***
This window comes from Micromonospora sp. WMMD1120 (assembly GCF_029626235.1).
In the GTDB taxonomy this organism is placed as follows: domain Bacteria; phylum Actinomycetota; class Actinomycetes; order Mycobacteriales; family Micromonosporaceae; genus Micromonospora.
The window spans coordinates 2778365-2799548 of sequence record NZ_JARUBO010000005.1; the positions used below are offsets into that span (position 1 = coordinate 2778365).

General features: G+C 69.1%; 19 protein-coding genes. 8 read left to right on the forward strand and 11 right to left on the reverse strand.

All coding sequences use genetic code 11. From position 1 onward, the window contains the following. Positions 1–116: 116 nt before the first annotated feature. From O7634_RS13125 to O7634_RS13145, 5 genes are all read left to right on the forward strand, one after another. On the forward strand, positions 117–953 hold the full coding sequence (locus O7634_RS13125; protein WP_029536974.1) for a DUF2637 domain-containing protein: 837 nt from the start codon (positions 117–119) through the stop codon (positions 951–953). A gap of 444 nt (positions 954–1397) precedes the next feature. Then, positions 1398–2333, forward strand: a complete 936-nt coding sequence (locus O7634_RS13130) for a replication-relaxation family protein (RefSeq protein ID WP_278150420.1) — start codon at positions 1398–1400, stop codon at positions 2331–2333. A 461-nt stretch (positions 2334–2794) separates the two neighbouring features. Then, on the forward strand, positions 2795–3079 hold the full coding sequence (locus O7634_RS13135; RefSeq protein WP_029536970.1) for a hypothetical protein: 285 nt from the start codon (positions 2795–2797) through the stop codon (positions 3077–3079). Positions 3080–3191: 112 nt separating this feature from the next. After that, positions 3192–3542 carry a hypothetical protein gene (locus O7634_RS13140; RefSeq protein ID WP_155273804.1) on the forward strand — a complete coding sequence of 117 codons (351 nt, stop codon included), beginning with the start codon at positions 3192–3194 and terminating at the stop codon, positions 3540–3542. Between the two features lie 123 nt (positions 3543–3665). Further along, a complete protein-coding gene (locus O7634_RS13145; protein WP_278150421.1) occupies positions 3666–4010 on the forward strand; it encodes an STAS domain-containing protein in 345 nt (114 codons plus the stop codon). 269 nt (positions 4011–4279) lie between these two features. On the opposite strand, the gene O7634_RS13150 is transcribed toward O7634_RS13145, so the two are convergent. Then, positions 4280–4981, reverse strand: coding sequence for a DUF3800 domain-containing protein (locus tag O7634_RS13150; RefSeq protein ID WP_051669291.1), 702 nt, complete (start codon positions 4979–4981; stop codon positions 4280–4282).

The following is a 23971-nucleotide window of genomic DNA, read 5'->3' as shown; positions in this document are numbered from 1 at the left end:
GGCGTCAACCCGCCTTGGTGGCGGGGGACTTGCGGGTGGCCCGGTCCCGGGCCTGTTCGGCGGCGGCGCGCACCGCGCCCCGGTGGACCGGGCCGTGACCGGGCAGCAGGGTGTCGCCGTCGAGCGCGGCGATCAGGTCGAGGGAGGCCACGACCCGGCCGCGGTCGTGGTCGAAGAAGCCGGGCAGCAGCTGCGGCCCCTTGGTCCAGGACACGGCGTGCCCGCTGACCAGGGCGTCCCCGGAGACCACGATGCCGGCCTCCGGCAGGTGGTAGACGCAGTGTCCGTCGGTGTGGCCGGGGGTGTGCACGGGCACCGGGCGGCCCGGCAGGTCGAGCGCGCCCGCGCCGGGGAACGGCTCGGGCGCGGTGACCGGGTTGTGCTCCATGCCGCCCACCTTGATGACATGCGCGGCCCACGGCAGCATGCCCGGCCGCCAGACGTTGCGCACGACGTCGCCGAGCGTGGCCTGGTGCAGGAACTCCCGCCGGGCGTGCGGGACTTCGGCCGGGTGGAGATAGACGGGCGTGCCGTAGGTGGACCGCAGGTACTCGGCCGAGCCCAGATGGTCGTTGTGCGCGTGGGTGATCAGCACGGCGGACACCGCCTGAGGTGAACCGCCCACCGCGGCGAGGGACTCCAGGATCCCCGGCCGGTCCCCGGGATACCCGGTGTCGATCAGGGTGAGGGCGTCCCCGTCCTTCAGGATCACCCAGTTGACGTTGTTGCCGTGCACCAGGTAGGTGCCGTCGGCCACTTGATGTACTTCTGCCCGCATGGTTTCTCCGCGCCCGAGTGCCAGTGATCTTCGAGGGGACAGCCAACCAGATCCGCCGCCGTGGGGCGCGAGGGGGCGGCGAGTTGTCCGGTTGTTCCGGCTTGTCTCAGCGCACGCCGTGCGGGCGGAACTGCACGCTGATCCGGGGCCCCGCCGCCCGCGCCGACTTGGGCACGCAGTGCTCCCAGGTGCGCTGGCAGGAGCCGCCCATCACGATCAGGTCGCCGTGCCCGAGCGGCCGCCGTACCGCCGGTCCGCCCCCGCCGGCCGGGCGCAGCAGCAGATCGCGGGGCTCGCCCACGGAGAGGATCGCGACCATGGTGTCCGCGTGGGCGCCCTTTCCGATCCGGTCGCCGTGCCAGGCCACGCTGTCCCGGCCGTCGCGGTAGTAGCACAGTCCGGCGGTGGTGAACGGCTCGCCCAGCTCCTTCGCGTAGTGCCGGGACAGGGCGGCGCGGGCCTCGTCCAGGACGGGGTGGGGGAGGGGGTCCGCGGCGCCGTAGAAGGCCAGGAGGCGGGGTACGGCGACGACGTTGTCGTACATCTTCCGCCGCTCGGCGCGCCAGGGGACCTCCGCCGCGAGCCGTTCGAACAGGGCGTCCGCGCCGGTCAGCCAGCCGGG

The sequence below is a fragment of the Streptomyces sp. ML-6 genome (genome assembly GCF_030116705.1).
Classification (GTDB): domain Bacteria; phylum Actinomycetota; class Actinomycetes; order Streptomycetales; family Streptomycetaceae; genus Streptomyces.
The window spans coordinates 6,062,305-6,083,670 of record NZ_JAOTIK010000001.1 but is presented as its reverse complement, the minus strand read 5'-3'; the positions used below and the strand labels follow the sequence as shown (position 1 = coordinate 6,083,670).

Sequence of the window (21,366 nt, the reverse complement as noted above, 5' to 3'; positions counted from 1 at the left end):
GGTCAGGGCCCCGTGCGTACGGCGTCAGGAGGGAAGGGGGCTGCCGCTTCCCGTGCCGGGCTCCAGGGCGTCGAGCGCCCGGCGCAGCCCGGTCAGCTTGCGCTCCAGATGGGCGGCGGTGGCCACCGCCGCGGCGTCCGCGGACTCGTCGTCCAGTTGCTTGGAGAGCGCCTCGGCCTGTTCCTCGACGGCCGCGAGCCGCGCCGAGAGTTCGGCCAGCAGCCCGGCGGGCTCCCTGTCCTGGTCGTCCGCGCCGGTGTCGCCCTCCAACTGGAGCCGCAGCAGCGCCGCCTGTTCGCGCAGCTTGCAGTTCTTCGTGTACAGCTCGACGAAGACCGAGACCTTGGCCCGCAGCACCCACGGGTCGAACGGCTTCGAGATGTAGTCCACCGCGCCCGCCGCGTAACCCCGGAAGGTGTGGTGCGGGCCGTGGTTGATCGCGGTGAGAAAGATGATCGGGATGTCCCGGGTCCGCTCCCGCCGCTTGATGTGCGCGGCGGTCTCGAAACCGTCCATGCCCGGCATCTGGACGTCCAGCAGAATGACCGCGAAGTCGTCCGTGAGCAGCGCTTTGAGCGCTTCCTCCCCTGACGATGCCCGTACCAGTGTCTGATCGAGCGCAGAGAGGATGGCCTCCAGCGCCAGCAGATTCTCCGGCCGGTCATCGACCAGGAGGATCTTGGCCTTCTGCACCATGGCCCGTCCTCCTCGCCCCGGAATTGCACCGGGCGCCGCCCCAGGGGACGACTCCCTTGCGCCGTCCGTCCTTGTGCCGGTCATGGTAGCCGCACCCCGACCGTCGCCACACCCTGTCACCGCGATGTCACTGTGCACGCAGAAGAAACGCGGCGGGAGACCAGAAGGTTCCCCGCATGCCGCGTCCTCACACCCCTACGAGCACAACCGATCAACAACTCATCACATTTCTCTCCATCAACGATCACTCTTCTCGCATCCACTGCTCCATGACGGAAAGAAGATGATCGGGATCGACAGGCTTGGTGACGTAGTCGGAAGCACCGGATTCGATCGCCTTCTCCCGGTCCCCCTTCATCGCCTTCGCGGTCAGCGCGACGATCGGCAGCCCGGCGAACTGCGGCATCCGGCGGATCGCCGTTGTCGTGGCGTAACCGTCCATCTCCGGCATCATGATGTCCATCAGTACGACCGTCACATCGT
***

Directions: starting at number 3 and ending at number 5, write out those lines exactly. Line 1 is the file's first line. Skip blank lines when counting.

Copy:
The window spans coordinates 2778365-2799548 of sequence record NZ_JARUBO010000005.1; the positions used below are offsets into that span (position 1 = coordinate 2778365).

General features: G+C 69.1%; 19 protein-coding genes. 8 read left to right on the forward strand and 11 right to left on the reverse strand.

All coding sequences use genetic code 11. From position 1 onward, the window contains the following. Positions 1–116: 116 nt before the first annotated feature. From O7634_RS13125 to O7634_RS13145, 5 genes are all read left to right on the forward strand, one after another. On the forward strand, positions 117–953 hold the full coding sequence (locus O7634_RS13125; protein WP_029536974.1) for a DUF2637 domain-containing protein: 837 nt from the start codon (positions 117–119) through the stop codon (positions 951–953). A gap of 444 nt (positions 954–1397) precedes the next feature. Then, positions 1398–2333, forward strand: a complete 936-nt coding sequence (locus O7634_RS13130) for a replication-relaxation family protein (RefSeq protein ID WP_278150420.1) — start codon at positions 1398–1400, stop codon at positions 2331–2333. A 461-nt stretch (positions 2334–2794) separates the two neighbouring features. Then, on the forward strand, positions 2795–3079 hold the full coding sequence (locus O7634_RS13135; RefSeq protein WP_029536970.1) for a hypothetical protein: 285 nt from the start codon (positions 2795–2797) through the stop codon (positions 3077–3079). Positions 3080–3191: 112 nt separating this feature from the next. After that, positions 3192–3542 carry a hypothetical protein gene (locus O7634_RS13140; RefSeq protein ID WP_155273804.1) on the forward strand — a complete coding sequence of 117 codons (351 nt, stop codon included), beginning with the start codon at positions 3192–3194 and terminating at the stop codon, positions 3540–3542. Between the two features lie 123 nt (positions 3543–3665). Further along, a complete protein-coding gene (locus O7634_RS13145; protein WP_278150421.1) occupies positions 3666–4010 on the forward strand; it encodes an STAS domain-containing protein in 345 nt (114 codons plus the stop codon). 269 nt (positions 4011–4279) lie between these two features. On the opposite strand, the gene O7634_RS13150 is transcribed toward O7634_RS13145, so the two are convergent. Then, positions 4280–4981, reverse strand: coding sequence for a DUF3800 domain-containing protein (locus tag O7634_RS13150; RefSeq protein ID WP_051669291.1), 702 nt, complete (start codon positions 4979–4981; stop codon positions 4280–4282).